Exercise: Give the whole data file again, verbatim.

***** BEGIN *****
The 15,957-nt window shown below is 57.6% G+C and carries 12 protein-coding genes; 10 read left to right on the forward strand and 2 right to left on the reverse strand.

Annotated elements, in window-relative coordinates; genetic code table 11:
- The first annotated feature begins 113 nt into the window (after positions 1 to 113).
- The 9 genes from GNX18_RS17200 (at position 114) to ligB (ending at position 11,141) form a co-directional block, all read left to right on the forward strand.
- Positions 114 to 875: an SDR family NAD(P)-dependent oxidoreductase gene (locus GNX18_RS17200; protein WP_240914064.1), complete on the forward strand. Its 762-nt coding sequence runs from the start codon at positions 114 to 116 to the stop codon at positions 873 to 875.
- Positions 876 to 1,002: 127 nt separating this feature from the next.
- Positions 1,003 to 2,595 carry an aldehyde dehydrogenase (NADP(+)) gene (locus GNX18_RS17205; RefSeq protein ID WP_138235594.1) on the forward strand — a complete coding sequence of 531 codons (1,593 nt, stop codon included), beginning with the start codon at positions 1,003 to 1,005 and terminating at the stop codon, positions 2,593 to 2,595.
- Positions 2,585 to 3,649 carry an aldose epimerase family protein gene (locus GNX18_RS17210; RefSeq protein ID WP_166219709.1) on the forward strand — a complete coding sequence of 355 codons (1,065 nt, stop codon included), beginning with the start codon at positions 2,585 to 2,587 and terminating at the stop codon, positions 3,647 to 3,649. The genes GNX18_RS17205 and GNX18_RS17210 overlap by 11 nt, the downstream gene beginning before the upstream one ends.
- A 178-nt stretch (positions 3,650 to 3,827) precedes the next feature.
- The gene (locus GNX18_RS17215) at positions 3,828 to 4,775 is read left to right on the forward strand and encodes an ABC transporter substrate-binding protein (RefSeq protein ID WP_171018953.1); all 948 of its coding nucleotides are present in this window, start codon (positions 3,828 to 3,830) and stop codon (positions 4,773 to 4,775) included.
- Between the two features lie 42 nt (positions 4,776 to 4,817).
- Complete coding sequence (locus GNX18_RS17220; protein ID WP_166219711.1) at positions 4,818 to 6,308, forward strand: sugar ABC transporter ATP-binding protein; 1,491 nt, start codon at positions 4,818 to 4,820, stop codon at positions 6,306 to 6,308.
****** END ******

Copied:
The 15,957-nt window shown below is 57.6% G+C and carries 12 protein-coding genes; 10 read left to right on the forward strand and 2 right to left on the reverse strand.

Annotated elements, in window-relative coordinates; genetic code table 11:
- The first annotated feature begins 113 nt into the window (after positions 1 to 113).
- The 9 genes from GNX18_RS17200 (at position 114) to ligB (ending at position 11,141) form a co-directional block, all read left to right on the forward strand.
- Positions 114 to 875: an SDR family NAD(P)-dependent oxidoreductase gene (locus GNX18_RS17200; protein WP_240914064.1), complete on the forward strand. Its 762-nt coding sequence runs from the start codon at positions 114 to 116 to the stop codon at positions 873 to 875.
- Positions 876 to 1,002: 127 nt separating this feature from the next.
- Positions 1,003 to 2,595 carry an aldehyde dehydrogenase (NADP(+)) gene (locus GNX18_RS17205; RefSeq protein ID WP_138235594.1) on the forward strand — a complete coding sequence of 531 codons (1,593 nt, stop codon included), beginning with the start codon at positions 1,003 to 1,005 and terminating at the stop codon, positions 2,593 to 2,595.
- Positions 2,585 to 3,649 carry an aldose epimerase family protein gene (locus GNX18_RS17210; RefSeq protein ID WP_166219709.1) on the forward strand — a complete coding sequence of 355 codons (1,065 nt, stop codon included), beginning with the start codon at positions 2,585 to 2,587 and terminating at the stop codon, positions 3,647 to 3,649. The genes GNX18_RS17205 and GNX18_RS17210 overlap by 11 nt, the downstream gene beginning before the upstream one ends.
- A 178-nt stretch (positions 3,650 to 3,827) precedes the next feature.
- The gene (locus GNX18_RS17215) at positions 3,828 to 4,775 is read left to right on the forward strand and encodes an ABC transporter substrate-binding protein (RefSeq protein ID WP_171018953.1); all 948 of its coding nucleotides are present in this window, start codon (positions 3,828 to 3,830) and stop codon (positions 4,773 to 4,775) included.
- Between the two features lie 42 nt (positions 4,776 to 4,817).
- Complete coding sequence (locus GNX18_RS17220; protein ID WP_166219711.1) at positions 4,818 to 6,308, forward strand: sugar ABC transporter ATP-binding protein; 1,491 nt, start codon at positions 4,818 to 4,820, stop codon at positions 6,306 to 6,308.